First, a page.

Tag Archives: Mindfulness

A Different Gift This Year

Most of us are well into the holiday season already. Thanksgiving was early this year, which stretched the festivities by an extra week for most. Hannukah starts today for my my Jewish friends and Black Friday is already in the rearview mirror. Talk at the staff room table often centers around plans and shopping for the holidays.

It’s festive, it’s fun…it’s frenetic!

This year we’ve already had several snow days before December even arrived  and during our last one I realized it was the first time I didn’t have some project or plan waiting for me to work on . My book is off being printed, my National Boards are completed, my workshops and conferences for the year are behind me. I had a day to myself without a TO-DO list nudging me along.  It was incredible!

It got me thinking about how infrequently I experience that situation. Don’t get me wrong, I am not complaining about my ‘busyness’-I love living life to the fullest and packing in as many experiences as I can into this short journey I’ll have on this earth. I rarely regret any of the choices I make to do, go, or create – but I also realize there is a cost that I sometimes ignore. In order for the value of these experiences to be more meaningful, I need to appreciate that.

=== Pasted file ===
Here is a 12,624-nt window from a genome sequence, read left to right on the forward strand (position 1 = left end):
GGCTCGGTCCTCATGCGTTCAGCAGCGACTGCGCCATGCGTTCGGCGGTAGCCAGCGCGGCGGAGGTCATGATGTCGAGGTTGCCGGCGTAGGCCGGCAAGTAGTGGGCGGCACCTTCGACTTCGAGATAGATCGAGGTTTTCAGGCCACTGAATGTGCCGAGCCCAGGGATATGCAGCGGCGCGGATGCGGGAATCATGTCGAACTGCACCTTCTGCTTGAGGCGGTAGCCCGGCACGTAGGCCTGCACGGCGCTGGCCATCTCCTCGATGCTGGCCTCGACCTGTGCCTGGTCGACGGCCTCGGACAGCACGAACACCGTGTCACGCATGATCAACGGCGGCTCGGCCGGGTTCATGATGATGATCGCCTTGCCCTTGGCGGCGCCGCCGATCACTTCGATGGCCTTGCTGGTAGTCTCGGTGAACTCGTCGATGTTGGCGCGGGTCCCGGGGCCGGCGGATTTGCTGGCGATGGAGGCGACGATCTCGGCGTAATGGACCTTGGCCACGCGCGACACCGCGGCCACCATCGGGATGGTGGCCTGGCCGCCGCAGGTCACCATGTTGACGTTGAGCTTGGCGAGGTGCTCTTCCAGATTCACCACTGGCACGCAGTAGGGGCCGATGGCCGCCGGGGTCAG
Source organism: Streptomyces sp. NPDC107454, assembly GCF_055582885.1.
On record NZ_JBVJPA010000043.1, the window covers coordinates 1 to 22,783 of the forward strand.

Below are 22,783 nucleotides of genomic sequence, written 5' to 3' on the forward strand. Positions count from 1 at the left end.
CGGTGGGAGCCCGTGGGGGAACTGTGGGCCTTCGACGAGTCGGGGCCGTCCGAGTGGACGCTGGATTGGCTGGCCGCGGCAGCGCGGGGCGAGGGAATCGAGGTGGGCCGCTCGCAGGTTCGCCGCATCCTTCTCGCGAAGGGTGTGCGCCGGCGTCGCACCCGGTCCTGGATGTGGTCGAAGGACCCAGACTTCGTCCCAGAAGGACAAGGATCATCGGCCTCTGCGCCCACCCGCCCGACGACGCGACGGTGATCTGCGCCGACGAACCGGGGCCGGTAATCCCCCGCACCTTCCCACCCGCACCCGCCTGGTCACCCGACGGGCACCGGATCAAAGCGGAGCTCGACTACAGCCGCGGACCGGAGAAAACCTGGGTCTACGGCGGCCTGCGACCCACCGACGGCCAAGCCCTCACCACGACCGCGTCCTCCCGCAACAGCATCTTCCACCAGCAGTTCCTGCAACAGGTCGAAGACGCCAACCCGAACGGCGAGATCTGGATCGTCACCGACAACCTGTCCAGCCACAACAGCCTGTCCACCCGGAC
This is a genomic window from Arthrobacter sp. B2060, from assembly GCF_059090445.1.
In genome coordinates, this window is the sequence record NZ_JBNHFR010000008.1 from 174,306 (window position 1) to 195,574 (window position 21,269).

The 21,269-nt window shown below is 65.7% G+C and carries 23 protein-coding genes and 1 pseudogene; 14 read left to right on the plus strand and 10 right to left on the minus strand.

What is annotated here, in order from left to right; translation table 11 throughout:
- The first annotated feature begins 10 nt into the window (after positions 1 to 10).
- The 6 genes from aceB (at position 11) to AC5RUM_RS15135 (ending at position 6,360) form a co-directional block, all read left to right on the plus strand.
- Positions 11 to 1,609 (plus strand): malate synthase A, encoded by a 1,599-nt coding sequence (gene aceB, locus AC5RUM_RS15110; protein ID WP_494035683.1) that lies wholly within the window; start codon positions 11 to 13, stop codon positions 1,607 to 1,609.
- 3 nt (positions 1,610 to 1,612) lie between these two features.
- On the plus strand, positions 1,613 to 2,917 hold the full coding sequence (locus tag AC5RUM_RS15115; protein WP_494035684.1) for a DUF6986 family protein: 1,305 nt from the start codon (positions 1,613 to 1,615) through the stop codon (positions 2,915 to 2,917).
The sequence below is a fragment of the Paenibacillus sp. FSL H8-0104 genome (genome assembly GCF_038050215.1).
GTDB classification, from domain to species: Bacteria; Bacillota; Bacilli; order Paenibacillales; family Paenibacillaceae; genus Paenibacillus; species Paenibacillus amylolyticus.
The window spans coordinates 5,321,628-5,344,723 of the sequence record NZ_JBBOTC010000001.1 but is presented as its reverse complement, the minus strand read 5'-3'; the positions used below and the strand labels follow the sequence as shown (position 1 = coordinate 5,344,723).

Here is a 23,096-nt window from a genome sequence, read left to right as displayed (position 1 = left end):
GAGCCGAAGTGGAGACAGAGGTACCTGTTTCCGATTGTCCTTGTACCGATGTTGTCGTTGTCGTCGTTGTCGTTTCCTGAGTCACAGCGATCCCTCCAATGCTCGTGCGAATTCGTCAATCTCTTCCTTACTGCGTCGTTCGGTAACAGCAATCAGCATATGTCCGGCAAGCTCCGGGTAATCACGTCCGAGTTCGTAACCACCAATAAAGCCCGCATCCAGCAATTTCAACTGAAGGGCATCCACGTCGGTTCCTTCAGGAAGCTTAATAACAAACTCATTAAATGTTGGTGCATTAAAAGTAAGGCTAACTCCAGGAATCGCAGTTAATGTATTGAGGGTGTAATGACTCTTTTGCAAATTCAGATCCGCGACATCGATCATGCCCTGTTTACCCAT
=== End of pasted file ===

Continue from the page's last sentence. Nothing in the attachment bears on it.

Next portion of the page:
I decided that for this December I am going to give myself a guilt-free gift that I can unwrap each day and appreciate…the gift of NO. (or No, Thank You!) I work at four schools and each has it’s own Secret Santas, Goodie Days, Gift Exchanges, and Christmas Parties. In the past I have tried to participate in something at each school to feel connected to my colleagues with the spirit of the season. And I enjoyed each experience very much, but what I neglected to recognize was the cost of participating. Sure there is a monetary cost, but it was the mental cost of planning, scheduling, shopping, remembering that I didn’t fully appreciate. I almost always found myself scrambling to fit it all in and over-scheduling myself with the preparation parts.